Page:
“To each his own,” Alex surmised. “I take it Her- I mean, Roy is making his own way there?”
“Took off on his motorcycle this morning,” Vince supplied. “Said he would have someone text him the directions when they were handed out.”
“At least he showed a little forethought in that regard,” Alice said. “I suppose progress is progress.”
“On that note, I suggest we ‘progress’ our butts into the car so we can get on the road,” Nick said. “I don’t know about you, but I’m not really feeling spending my day in the parking lot when there’s an aquatic option just a few hours down the road.”
* * *
Roy fed his steel pony some gas and picked up the gallop. He was racing down the highway, sunglasses on his face, duffel bag slung across his back, and helmet nowhere to be seen. Sure, some cop might bust his balls, but one quick demonstration would show that in a battle between Roy and concrete, concrete was going to get its shit wrecked.
His phone vibrated on his side and Roy whipped it into view. It was a text from Julia letting him know the exact location they were starting at today, along with flowery language about looking forward to seeing him. He supposed he did owe her a good deep-dicking for sending him the directions. Plus, she wasn’t boring in bed, even after all these months. There was something to be said for that.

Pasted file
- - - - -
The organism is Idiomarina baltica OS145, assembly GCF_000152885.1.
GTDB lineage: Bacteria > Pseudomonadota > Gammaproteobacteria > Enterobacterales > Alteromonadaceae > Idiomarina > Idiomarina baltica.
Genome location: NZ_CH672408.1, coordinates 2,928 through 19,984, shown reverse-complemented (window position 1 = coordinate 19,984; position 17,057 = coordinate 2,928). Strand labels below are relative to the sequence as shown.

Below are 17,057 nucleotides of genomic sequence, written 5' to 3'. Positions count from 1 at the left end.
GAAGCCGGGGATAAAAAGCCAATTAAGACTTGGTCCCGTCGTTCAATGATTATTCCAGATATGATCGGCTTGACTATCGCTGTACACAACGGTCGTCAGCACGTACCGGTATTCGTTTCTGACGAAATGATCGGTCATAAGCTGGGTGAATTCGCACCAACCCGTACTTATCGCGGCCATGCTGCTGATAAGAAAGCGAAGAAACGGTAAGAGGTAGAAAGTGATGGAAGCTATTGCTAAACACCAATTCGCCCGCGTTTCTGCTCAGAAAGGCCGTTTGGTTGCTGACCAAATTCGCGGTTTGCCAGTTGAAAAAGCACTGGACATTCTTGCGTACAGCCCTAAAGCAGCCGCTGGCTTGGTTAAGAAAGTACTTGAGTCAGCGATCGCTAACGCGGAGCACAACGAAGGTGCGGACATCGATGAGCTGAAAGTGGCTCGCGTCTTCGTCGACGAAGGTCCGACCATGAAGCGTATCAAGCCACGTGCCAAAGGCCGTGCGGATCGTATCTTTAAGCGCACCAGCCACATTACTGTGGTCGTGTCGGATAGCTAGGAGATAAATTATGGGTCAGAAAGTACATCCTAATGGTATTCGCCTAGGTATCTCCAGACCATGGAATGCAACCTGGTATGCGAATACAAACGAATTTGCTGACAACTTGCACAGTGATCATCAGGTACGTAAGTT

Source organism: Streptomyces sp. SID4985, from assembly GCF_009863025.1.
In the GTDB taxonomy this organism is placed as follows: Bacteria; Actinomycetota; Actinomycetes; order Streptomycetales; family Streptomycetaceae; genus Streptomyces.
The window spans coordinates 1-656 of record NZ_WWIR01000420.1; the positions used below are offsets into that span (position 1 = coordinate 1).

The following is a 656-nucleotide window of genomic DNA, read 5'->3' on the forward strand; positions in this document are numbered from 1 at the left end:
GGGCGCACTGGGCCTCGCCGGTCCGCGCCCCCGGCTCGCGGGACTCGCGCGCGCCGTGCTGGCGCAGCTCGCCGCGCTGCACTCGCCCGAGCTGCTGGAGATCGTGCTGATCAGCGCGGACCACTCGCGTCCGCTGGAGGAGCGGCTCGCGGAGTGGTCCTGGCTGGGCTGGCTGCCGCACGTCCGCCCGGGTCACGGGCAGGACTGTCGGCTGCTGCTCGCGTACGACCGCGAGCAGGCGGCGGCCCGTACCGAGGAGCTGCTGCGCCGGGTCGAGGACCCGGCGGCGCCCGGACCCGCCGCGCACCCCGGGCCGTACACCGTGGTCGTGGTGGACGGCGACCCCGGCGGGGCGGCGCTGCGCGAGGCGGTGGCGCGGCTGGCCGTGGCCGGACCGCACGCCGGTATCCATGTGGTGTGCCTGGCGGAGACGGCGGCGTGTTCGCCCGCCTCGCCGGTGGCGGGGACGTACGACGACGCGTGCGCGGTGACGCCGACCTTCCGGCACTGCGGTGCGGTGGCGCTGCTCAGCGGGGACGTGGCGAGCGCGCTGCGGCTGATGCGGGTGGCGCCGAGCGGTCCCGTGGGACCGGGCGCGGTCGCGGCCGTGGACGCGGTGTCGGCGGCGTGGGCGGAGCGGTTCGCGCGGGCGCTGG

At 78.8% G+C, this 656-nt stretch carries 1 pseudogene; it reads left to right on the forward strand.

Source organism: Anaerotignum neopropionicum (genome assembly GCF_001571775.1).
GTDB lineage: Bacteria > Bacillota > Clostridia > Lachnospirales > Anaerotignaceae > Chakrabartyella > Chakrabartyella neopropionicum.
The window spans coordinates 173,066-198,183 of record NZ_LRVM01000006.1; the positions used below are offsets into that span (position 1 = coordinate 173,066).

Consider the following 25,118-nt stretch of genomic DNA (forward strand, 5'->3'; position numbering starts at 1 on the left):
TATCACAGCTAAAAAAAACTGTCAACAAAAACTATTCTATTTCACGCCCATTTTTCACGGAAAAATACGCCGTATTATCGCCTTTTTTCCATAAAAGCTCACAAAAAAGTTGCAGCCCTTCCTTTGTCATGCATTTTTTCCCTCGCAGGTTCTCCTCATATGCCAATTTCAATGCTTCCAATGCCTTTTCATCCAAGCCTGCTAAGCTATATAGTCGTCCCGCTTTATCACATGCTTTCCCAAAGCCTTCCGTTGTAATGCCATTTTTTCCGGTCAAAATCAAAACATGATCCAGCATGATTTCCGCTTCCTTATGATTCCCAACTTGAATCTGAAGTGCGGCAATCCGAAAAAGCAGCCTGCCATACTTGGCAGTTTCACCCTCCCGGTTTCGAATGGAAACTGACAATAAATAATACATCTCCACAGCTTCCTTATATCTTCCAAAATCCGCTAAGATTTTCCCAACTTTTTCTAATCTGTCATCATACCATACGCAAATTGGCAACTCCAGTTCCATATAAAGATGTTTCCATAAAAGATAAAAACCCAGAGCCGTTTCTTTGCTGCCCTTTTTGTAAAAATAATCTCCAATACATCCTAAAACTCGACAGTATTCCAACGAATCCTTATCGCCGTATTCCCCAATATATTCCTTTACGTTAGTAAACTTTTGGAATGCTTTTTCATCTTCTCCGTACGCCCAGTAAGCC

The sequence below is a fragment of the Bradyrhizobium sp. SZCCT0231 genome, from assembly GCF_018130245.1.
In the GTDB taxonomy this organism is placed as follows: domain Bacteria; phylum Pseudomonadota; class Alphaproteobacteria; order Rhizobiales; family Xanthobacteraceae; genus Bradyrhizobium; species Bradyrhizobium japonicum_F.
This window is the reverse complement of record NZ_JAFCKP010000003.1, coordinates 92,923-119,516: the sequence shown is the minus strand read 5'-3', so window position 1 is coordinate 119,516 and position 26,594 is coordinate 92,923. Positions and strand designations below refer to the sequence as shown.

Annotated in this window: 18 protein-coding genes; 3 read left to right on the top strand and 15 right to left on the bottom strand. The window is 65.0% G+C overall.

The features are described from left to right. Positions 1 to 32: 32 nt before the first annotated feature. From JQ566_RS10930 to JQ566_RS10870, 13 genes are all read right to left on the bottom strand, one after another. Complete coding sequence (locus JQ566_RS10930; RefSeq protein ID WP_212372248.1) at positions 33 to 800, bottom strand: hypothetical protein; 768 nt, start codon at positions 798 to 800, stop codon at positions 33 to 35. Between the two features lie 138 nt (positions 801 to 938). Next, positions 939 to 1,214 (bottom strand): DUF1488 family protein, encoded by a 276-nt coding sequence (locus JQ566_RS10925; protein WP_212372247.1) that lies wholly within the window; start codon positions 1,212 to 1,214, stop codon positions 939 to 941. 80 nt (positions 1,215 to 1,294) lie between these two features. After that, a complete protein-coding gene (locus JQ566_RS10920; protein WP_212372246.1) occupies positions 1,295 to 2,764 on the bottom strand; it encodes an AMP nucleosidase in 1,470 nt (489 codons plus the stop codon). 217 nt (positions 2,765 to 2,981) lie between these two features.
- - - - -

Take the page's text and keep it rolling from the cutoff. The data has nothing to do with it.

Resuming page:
Fast as Roy was going (and to be honest, the speed limit was a distant arbitrary marker for him at this point), he was still utterly smoked a few moments later as something that registered as no more than a blur tore past him and kicked up a tremendous gust of wind.
Roy coughed on the dust that had been stirred up before choking out the word “Bitch.” He pulled back harder on his throttle and ripped further past the speed limit, aware that he had zero chance of beating the girl who’d dashed past him and equally aware that he was going to try anyway.
* * *
“I think we’re ready to go,” Dean Blaine said as the last of the freshman drove out of the parking lot.
“About time,” Angela said, walking over and stretching her back, resulting in a series of popping sounds. “You’d think when your choices are cruising the water and sitting in a parking lot people wouldn’t lag so much in the latter.”